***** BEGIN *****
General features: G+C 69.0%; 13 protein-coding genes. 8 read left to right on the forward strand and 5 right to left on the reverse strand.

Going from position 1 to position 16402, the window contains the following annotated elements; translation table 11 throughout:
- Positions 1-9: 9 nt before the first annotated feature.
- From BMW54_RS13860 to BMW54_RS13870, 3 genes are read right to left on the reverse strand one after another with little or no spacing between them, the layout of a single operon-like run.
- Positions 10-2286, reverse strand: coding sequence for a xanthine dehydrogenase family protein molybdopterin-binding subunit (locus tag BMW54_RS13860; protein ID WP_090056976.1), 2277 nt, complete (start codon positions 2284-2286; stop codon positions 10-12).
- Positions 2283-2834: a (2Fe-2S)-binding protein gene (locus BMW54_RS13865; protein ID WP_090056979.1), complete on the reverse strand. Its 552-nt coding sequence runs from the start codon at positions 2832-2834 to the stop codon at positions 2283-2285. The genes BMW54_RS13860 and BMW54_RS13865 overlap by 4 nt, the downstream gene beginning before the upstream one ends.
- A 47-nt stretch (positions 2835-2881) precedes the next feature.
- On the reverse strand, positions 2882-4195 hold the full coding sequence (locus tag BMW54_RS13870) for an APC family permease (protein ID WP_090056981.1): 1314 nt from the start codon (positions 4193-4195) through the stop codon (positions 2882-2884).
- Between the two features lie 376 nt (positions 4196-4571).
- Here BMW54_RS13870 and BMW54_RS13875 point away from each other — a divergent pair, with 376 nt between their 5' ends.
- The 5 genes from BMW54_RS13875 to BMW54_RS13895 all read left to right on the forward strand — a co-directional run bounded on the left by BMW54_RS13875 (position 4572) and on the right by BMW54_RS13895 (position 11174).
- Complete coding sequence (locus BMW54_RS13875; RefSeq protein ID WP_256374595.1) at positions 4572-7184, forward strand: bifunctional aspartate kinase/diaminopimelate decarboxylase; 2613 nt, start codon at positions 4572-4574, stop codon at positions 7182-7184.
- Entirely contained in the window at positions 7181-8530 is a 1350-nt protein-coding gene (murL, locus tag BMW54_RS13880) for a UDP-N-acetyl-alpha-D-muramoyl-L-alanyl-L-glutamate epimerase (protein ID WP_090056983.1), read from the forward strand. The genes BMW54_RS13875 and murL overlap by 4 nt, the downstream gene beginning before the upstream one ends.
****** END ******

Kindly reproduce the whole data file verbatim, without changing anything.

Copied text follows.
General features: G+C 69.0%; 13 protein-coding genes. 8 read left to right on the forward strand and 5 right to left on the reverse strand.

Going from position 1 to position 16402, the window contains the following annotated elements; translation table 11 throughout:
- Positions 1-9: 9 nt before the first annotated feature.
- From BMW54_RS13860 to BMW54_RS13870, 3 genes are read right to left on the reverse strand one after another with little or no spacing between them, the layout of a single operon-like run.
- Positions 10-2286, reverse strand: coding sequence for a xanthine dehydrogenase family protein molybdopterin-binding subunit (locus tag BMW54_RS13860; protein ID WP_090056976.1), 2277 nt, complete (start codon positions 2284-2286; stop codon positions 10-12).
- Positions 2283-2834: a (2Fe-2S)-binding protein gene (locus BMW54_RS13865; protein ID WP_090056979.1), complete on the reverse strand. Its 552-nt coding sequence runs from the start codon at positions 2832-2834 to the stop codon at positions 2283-2285. The genes BMW54_RS13860 and BMW54_RS13865 overlap by 4 nt, the downstream gene beginning before the upstream one ends.
- A 47-nt stretch (positions 2835-2881) precedes the next feature.
- On the reverse strand, positions 2882-4195 hold the full coding sequence (locus tag BMW54_RS13870) for an APC family permease (protein ID WP_090056981.1): 1314 nt from the start codon (positions 4193-4195) through the stop codon (positions 2882-2884).
- Between the two features lie 376 nt (positions 4196-4571).
- Here BMW54_RS13870 and BMW54_RS13875 point away from each other — a divergent pair, with 376 nt between their 5' ends.
- The 5 genes from BMW54_RS13875 to BMW54_RS13895 all read left to right on the forward strand — a co-directional run bounded on the left by BMW54_RS13875 (position 4572) and on the right by BMW54_RS13895 (position 11174).
- Complete coding sequence (locus BMW54_RS13875; RefSeq protein ID WP_256374595.1) at positions 4572-7184, forward strand: bifunctional aspartate kinase/diaminopimelate decarboxylase; 2613 nt, start codon at positions 4572-4574, stop codon at positions 7182-7184.
- Entirely contained in the window at positions 7181-8530 is a 1350-nt protein-coding gene (murL, locus tag BMW54_RS13880) for a UDP-N-acetyl-alpha-D-muramoyl-L-alanyl-L-glutamate epimerase (protein ID WP_090056983.1), read from the forward strand. The genes BMW54_RS13875 and murL overlap by 4 nt, the downstream gene beginning before the upstream one ends.